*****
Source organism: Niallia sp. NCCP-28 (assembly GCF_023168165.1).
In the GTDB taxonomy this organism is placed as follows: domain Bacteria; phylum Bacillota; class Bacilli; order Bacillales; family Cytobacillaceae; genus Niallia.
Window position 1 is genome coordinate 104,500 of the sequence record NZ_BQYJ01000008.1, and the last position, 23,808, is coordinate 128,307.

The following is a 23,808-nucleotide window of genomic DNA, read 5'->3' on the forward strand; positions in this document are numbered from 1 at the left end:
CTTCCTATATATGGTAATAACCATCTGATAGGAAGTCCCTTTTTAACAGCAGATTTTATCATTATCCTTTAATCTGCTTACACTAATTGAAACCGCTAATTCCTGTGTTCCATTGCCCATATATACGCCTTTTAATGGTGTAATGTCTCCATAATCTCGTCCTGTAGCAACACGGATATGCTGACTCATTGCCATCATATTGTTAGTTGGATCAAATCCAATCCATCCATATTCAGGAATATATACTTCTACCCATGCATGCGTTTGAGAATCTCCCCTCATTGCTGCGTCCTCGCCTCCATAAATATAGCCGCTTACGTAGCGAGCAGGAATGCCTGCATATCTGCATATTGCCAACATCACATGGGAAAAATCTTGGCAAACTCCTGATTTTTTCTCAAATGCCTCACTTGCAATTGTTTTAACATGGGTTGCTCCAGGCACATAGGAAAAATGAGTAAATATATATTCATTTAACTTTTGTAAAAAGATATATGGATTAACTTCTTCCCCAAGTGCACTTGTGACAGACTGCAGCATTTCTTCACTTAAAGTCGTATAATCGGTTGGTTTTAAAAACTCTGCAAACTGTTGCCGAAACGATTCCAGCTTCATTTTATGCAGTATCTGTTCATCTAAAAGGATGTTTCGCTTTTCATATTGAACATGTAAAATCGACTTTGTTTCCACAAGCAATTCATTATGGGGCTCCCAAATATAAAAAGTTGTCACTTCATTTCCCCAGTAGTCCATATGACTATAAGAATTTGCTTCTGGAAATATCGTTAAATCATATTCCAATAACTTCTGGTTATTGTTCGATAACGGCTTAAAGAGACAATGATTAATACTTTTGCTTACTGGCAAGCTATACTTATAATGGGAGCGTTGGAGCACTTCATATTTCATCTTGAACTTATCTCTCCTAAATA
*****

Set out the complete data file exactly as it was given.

Source organism: Niallia sp. NCCP-28 (assembly GCF_023168165.1).
In the GTDB taxonomy this organism is placed as follows: domain Bacteria; phylum Bacillota; class Bacilli; order Bacillales; family Cytobacillaceae; genus Niallia.
Window position 1 is genome coordinate 104,500 of the sequence record NZ_BQYJ01000008.1, and the last position, 23,808, is coordinate 128,307.

The following is a 23,808-nucleotide window of genomic DNA, read 5'->3' on the forward strand; positions in this document are numbered from 1 at the left end:
CTTCCTATATATGGTAATAACCATCTGATAGGAAGTCCCTTTTTAACAGCAGATTTTATCATTATCCTTTAATCTGCTTACACTAATTGAAACCGCTAATTCCTGTGTTCCATTGCCCATATATACGCCTTTTAATGGTGTAATGTCTCCATAATCTCGTCCTGTAGCAACACGGATATGCTGACTCATTGCCATCATATTGTTAGTTGGATCAAATCCAATCCATCCATATTCAGGAATATATACTTCTACCCATGCATGCGTTTGAGAATCTCCCCTCATTGCTGCGTCCTCGCCTCCATAAATATAGCCGCTTACGTAGCGAGCAGGAATGCCTGCATATCTGCATATTGCCAACATCACATGGGAAAAATCTTGGCAAACTCCTGATTTTTTCTCAAATGCCTCACTTGCAATTGTTTTAACATGGGTTGCTCCAGGCACATAGGAAAAATGAGTAAATATATATTCATTTAACTTTTGTAAAAAGATATATGGATTAACTTCTTCCCCAAGTGCACTTGTGACAGACTGCAGCATTTCTTCACTTAAAGTCGTATAATCGGTTGGTTTTAAAAACTCTGCAAACTGTTGCCGAAACGATTCCAGCTTCATTTTATGCAGTATCTGTTCATCTAAAAGGATGTTTCGCTTTTCATATTGAACATGTAAAATCGACTTTGTTTCCACAAGCAATTCATTATGGGGCTCCCAAATATAAAAAGTTGTCACTTCATTTCCCCAGTAGTCCATATGACTATAAGAATTTGCTTCTGGAAATATCGTTAAATCATATTCCAATAACTTCTGGTTATTGTTCGATAACGGCTTAAAGAGACAATGATTAATACTTTTGCTTACTGGCAAGCTATACTTATAATGGGAGCGTTGGAGCACTTCATATTTCATCTTGAACTTATCTCTCCTAAATA